There’s more. Same sex marriage is a good example. People start wailing about having their words and their definitions changed in pursuit of an agenda, as though you could happily substitute the word “agenda” for “ebola” and have no real shift in the level of threat. And yet, the only agenda is recognition and rights and to be treated like everyone else; to not be an outsider in your own society because you happen to be in love with a member of the same sex. The same thing happens with depictions of queer characters in popular TV shows. The commentariat wails about the agenda and the politicisation, and why can’t they have their stories without politics, when all the writers are really saying is, “Queer people exist.” And all queer viewers are saying is, “Gosh. It’s nice to be represented. I… wish that wasn’t a big deal.”
I’m circling around the issue of computer games. I love computer games. I go through obsessive phases where playing games is all I do in my downtime. I love narratives and character and exploring and maps. I’m a bit of a Bioware fangirl. I think that “Beyond Good and Evil” had the best female protagonist of all time. Are computer games fun? Yes. They can be pretty shallow. They can also be art, and great narrative. And it’s been so frustrating to see them fall afoul of some really upsetting sexism. It hurts to be erased from a world, to not ever be there. It hurts to be reduced to eye candy, or a damsel, or a martial arts sex kitten. It hurts to be told “Well, these stories aren’t for you. They’re for straight white men to enjoy, and that’s it. You can’t have any.”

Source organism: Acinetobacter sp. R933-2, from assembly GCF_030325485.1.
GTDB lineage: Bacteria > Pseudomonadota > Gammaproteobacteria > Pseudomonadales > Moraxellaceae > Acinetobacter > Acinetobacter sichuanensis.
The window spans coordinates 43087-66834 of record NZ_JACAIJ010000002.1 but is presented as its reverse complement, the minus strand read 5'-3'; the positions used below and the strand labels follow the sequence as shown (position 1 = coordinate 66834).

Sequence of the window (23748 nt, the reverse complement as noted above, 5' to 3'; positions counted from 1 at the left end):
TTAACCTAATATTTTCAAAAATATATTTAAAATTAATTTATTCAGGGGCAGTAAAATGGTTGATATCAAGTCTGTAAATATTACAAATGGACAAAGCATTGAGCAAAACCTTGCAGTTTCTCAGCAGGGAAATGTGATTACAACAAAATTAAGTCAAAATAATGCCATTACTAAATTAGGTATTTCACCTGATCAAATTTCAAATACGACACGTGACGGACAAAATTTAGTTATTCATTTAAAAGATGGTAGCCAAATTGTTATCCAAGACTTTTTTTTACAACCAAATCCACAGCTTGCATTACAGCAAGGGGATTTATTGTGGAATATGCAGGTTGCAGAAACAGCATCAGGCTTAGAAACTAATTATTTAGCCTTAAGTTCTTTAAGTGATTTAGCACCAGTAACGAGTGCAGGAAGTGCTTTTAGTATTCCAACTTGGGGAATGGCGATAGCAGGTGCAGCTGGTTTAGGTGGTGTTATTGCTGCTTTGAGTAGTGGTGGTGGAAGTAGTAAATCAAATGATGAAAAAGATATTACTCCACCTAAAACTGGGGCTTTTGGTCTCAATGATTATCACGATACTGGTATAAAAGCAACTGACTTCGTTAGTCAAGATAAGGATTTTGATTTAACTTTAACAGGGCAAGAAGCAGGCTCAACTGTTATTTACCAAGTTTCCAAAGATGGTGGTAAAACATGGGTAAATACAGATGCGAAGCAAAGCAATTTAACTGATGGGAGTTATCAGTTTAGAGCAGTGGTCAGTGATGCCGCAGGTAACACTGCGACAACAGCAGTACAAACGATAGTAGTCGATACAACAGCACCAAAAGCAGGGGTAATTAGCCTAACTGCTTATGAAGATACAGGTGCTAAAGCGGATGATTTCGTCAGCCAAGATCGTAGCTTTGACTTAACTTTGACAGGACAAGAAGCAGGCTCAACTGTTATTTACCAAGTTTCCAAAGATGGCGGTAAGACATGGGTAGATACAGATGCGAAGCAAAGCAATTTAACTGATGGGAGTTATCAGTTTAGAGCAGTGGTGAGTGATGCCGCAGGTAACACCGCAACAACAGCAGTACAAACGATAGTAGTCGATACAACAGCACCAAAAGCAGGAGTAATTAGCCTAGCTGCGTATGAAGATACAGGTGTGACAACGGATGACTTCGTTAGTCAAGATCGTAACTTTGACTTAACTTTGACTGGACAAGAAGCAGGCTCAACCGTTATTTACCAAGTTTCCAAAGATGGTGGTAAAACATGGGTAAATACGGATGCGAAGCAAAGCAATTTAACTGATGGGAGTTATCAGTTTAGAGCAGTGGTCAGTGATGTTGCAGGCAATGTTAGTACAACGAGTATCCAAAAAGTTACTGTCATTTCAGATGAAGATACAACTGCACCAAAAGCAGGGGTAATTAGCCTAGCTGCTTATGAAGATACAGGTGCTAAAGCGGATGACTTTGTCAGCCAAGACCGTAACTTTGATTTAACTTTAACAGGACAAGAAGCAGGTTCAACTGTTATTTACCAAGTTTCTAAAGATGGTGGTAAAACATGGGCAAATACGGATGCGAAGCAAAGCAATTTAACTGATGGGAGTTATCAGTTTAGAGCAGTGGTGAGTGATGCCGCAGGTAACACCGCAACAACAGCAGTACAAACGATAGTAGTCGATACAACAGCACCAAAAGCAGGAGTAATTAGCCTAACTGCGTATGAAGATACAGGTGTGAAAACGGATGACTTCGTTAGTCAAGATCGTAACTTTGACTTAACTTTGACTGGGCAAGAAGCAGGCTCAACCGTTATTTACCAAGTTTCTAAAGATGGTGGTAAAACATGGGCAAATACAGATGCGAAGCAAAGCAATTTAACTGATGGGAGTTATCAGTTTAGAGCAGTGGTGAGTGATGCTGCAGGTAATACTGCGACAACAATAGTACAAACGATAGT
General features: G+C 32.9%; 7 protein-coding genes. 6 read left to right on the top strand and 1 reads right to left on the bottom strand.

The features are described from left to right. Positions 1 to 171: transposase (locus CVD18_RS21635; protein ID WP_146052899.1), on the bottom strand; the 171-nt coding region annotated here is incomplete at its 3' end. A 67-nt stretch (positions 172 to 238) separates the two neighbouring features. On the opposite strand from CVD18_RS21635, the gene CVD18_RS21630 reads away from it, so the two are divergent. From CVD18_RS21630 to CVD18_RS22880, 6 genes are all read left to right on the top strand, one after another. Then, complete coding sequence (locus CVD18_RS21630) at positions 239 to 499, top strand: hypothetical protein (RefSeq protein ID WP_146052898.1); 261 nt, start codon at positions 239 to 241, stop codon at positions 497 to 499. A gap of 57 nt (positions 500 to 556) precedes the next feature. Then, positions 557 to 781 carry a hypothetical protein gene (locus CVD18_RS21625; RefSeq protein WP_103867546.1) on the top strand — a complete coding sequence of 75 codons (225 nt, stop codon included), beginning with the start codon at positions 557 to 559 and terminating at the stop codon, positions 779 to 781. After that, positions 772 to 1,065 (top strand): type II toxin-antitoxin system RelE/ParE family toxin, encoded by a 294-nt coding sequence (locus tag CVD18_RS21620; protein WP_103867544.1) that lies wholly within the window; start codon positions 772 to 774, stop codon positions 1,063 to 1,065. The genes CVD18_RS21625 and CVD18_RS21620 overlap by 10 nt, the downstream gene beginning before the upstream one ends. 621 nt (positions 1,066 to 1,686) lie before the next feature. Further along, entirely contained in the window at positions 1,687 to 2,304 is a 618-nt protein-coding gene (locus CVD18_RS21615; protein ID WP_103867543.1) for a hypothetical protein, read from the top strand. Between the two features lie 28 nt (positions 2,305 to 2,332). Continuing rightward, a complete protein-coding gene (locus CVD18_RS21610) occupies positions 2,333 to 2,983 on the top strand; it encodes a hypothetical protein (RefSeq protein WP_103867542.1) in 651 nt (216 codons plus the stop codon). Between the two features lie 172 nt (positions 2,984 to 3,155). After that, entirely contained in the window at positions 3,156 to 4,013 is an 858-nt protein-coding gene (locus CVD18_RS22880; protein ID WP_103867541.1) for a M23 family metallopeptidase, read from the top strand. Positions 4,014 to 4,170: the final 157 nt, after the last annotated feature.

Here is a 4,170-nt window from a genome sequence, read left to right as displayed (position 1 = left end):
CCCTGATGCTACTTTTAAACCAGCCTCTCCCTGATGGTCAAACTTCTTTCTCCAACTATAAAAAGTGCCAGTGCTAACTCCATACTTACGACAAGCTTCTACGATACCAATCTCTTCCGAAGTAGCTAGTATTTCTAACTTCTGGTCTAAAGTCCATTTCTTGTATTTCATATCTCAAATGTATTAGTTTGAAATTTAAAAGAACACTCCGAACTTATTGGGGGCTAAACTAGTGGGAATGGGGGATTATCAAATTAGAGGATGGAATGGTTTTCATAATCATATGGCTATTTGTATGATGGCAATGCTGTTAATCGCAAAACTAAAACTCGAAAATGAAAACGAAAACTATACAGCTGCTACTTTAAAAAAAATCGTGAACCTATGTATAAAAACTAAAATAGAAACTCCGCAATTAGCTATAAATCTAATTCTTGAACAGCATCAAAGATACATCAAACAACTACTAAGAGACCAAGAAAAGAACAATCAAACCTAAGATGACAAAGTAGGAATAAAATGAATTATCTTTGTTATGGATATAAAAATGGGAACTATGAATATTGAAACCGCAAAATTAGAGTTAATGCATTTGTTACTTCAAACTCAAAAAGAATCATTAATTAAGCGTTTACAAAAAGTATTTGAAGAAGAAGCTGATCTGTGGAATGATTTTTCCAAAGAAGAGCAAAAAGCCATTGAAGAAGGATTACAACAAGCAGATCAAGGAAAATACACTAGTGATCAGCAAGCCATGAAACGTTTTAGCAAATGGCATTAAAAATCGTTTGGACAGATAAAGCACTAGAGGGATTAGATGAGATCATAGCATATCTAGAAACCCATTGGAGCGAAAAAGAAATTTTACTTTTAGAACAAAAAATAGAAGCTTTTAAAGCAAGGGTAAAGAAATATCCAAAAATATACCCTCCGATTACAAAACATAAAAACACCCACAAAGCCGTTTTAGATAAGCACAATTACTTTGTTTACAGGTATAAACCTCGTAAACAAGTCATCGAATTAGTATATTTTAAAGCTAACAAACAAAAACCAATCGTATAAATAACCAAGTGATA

And when you say, “I’d like to be included. Put us in the story. Tell more stories, tell other kinds of stories, there’s a whole world of options!” you get told that you are politicising things, that you’re making everything about politics, about something that is far away and distant and doesn’t matter, and besides, you’re overreacting.
I mean it. Stop it. It hurts.
It’s not overreacting, because what you’re saying when you’re dismissing someone as overreacting, as being political is, “Your story doesn’t matter. Your right to be recognised, to be part of the narrative that we’re in automatically – it doesn’t matter. You are being silly to want that right.”
And what I come back to is this:
It is very easy – very, very easy – to dismiss a problem that you will never have.
I’ll rephrase, just because I think this is so important.
If you will never have a problem, it will seem silly to you.
Just stop, stop and think, that maybe the person speaking to you has a different perspective. Maybe if someone tells you that an experience is upsetting, you should believe them. Maybe if you think something is political, you should be taking a big step back and looking at how you define that word. What does the word political mean to you? Does it just mean things that are far away, that don’t matter, that aren’t personal? Because for some of us, politics and recognition and –isms are very personal indeed. They’re intimate, and painful. They’re our daily lives.
There is very little that is worse than being silenced.
And that is why all our pastimes – our pop culture, our novels, our computer games, our conventions and costumes and parties and comic books – are political.
That is why all poetry is political; because political is personal.
Because it matters when people hurt.